Faith in Books: Vampire Academy

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Vampire Academy

By Richelle Mead

I am continuing the 14 books being made into movies in 2014 challenge. I wanted to read this book right after I returned from a trip so I could get to the movie before it left theaters. Alas, I was not quick enough. However, when I looked at the trailer online, I could see why. Isn’t it awful when you can tell that a movie will be bad just by the trailer? Click on the book title above and judge for yourselves! I will watch it when it eventually comes out on DVD this year but I’m not going to spend any major effort. 

I have read other books by Mead. I am not a huge fan of hers but she does write books that you can just read for fun. I have to say I am not motivated to read the whole series. My husband (who reads everything relating to vampires) has read the whole series. He says the witch series (which I have read) is much stronger. 

The plot revolves around Rose Hathaway, a Dhampir, and her friend, Lissa, a Moroi Vampire Princess. Dhampirs are the mules of the Moroi vampire world and are used as bodyguards. The two have escaped from St. Vladimir’s Academy (yes, vampire saints and Christian-type worship are both a part of this world) but have now been found after months on the run. Danger is lurking around Lissa and she and Rose are somehow bonded to one another. There are lots of secrets revealed in the book and both girls fall for the wrong guys. 

I want to not recommend this book. However, for those of you who love vampire genres and teen romance, this might be just the book for you. I do have to warn you that there are some adult themes and vulgar language throughout.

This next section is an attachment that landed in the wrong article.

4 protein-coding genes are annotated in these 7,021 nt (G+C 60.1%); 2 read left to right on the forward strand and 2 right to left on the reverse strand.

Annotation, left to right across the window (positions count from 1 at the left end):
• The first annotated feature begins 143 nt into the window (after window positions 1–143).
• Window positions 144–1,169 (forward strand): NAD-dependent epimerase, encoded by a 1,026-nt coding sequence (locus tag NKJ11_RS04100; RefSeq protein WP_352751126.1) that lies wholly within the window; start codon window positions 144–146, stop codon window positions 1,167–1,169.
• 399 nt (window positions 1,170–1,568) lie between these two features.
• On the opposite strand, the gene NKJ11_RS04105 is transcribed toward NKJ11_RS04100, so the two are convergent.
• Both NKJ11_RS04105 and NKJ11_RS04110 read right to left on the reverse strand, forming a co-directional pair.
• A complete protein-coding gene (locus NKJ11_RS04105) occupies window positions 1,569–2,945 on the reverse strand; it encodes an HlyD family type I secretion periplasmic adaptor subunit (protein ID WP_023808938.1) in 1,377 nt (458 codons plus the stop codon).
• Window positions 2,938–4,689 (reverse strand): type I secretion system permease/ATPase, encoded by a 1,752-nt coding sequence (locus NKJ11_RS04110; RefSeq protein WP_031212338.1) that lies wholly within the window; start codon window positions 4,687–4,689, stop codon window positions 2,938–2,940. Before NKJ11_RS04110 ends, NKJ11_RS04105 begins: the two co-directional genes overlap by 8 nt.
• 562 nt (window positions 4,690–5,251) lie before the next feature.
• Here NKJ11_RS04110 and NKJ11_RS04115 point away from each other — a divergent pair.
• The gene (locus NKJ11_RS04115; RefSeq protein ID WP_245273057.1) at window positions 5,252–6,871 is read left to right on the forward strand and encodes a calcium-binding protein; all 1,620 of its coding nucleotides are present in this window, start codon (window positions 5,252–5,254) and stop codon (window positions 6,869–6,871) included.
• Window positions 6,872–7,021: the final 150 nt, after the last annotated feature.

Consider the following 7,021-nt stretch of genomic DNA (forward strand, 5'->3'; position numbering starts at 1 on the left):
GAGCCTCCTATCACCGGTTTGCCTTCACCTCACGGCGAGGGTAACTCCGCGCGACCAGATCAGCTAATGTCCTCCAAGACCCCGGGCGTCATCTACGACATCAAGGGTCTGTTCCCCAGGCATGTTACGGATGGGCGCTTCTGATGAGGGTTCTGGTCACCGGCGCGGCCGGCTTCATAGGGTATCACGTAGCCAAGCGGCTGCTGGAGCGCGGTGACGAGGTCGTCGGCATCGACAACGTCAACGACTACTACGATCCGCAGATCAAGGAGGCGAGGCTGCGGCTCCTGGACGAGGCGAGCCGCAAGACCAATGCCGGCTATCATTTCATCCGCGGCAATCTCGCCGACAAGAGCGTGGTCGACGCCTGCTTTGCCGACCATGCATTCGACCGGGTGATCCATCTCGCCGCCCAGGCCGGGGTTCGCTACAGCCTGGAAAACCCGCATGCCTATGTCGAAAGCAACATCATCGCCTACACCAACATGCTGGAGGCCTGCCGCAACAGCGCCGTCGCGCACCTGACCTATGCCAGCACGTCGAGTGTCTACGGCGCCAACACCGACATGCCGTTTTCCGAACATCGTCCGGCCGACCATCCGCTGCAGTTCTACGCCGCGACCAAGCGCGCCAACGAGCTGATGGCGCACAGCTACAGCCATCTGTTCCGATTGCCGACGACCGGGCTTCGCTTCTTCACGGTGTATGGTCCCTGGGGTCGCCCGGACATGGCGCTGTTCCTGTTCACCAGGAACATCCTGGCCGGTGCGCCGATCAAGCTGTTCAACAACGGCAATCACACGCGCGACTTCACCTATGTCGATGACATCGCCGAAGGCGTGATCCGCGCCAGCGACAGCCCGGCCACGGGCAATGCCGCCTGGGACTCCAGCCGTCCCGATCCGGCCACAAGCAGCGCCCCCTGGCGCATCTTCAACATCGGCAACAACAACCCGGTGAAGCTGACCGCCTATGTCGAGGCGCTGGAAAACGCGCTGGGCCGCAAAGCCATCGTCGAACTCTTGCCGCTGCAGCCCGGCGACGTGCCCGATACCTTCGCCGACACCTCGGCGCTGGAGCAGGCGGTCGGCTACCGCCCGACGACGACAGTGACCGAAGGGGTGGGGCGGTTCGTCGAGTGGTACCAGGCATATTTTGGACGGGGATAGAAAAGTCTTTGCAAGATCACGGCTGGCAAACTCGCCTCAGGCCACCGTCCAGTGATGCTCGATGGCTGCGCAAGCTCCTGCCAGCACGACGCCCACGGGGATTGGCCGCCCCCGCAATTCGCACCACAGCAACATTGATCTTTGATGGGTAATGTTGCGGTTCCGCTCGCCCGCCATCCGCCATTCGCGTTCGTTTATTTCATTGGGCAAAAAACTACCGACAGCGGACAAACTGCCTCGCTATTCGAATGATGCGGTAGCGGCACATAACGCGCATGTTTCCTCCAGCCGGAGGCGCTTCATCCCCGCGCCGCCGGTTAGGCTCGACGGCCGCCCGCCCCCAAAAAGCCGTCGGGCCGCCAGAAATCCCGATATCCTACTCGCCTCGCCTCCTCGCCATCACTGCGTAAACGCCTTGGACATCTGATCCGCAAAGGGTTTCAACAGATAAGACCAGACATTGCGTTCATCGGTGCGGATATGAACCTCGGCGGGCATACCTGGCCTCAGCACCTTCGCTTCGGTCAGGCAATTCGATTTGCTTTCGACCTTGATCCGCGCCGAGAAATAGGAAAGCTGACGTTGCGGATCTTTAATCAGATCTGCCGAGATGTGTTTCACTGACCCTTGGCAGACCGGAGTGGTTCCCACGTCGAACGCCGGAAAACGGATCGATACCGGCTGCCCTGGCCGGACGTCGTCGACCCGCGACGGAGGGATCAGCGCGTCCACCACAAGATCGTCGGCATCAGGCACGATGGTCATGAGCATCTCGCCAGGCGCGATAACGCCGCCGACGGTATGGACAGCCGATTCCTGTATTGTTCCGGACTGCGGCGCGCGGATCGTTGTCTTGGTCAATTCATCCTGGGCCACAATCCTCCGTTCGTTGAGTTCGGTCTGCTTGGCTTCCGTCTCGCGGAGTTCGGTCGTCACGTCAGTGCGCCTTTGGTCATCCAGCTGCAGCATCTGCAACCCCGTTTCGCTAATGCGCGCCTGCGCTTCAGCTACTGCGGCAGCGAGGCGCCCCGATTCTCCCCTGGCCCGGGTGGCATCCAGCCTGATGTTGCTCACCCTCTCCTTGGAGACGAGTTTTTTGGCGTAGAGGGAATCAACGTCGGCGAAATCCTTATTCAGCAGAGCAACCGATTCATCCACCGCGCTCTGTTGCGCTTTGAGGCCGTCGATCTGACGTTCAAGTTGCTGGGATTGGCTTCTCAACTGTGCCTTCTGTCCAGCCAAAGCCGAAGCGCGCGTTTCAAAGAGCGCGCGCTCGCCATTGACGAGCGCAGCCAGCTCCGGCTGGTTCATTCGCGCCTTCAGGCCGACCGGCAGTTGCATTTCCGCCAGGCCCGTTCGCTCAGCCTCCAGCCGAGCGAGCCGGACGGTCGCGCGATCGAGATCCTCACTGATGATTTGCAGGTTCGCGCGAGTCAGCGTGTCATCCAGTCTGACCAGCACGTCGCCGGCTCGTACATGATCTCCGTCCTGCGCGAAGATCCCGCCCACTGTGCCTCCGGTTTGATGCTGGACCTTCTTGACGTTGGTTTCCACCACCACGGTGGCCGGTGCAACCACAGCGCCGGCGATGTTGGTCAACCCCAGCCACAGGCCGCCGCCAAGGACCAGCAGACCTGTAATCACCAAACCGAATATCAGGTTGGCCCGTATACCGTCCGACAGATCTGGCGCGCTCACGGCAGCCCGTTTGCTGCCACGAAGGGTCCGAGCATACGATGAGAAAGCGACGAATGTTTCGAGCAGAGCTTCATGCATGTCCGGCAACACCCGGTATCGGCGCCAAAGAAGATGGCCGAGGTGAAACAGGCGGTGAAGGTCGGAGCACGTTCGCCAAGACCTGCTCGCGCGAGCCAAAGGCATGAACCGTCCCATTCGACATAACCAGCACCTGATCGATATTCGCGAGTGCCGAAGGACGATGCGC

What did this book have to do with my faith? SPOILER ALERT! Lissa has saved Rose’s life and, in doing so, has created a bond between them. Rose can sense how Lissa is feeling and what she is experiencing. Although not in a literal sense, Jesus has saved my life. How bonded am I to him? Shouldn’t there be something between us? Should I not be able to see how Jesus feels, what breaks his heart, what injustices anger him? In many cultures, saving someone’s life can create a debt to the one who has done the saving. I can never save Jesus’ life. But since he has saved mine, is there no way for me to repay this debt in some small way? Perhaps loving him, being his follower, working on going on to perfection is all that is needed. Is that kind of love and discipleship a bond? 

I do not recommend this book — unless you too are meeting the ’14 challenge!

Happy reading!

Amelia

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